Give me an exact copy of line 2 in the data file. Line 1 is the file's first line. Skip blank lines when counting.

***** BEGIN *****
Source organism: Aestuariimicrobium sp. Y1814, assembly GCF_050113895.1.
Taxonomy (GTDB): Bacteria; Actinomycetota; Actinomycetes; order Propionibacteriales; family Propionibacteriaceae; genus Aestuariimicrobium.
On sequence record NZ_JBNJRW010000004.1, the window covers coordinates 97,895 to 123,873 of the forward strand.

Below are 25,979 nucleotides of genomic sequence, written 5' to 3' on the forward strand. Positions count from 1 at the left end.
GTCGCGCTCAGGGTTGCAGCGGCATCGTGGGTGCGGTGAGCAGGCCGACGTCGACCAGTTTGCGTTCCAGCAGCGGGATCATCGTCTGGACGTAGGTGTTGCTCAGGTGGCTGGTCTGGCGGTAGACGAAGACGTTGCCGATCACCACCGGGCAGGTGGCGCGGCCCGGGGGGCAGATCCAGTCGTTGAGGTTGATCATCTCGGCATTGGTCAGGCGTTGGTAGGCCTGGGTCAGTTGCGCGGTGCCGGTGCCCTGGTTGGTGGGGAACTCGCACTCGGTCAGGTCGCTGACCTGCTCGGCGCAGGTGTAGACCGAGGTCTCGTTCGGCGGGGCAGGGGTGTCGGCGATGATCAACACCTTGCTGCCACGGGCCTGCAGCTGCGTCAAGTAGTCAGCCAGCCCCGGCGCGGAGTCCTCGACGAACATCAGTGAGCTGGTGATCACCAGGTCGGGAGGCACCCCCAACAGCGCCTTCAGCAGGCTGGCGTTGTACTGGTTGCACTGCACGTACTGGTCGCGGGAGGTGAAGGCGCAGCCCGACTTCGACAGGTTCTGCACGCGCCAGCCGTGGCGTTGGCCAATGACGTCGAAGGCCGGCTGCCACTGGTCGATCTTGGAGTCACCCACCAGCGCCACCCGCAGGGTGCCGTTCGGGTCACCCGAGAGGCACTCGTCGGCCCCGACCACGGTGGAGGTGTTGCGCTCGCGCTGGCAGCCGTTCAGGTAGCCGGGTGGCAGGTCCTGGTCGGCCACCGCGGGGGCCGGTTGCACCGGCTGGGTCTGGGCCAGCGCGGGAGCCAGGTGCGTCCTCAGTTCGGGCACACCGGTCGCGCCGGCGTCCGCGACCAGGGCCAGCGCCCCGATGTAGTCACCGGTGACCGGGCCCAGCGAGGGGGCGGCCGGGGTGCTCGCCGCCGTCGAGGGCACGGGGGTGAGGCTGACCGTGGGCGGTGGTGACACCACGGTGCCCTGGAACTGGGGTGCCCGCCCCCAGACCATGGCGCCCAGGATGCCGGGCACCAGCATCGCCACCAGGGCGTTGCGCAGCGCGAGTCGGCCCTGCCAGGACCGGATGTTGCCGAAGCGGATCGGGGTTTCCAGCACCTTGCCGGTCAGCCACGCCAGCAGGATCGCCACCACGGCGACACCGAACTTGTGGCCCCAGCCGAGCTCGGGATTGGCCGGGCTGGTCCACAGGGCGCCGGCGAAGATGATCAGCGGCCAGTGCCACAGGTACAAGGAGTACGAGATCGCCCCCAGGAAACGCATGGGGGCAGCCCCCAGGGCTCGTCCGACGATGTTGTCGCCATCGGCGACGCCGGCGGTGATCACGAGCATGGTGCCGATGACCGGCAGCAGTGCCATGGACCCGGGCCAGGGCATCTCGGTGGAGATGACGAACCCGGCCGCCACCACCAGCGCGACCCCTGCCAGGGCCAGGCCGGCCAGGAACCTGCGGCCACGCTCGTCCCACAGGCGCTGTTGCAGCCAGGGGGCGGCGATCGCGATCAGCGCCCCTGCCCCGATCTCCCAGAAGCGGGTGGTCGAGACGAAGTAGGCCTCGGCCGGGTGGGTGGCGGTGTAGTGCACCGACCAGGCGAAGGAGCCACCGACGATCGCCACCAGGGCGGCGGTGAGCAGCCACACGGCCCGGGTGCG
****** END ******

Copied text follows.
Taxonomy (GTDB): Bacteria; Actinomycetota; Actinomycetes; order Propionibacteriales; family Propionibacteriaceae; genus Aestuariimicrobium.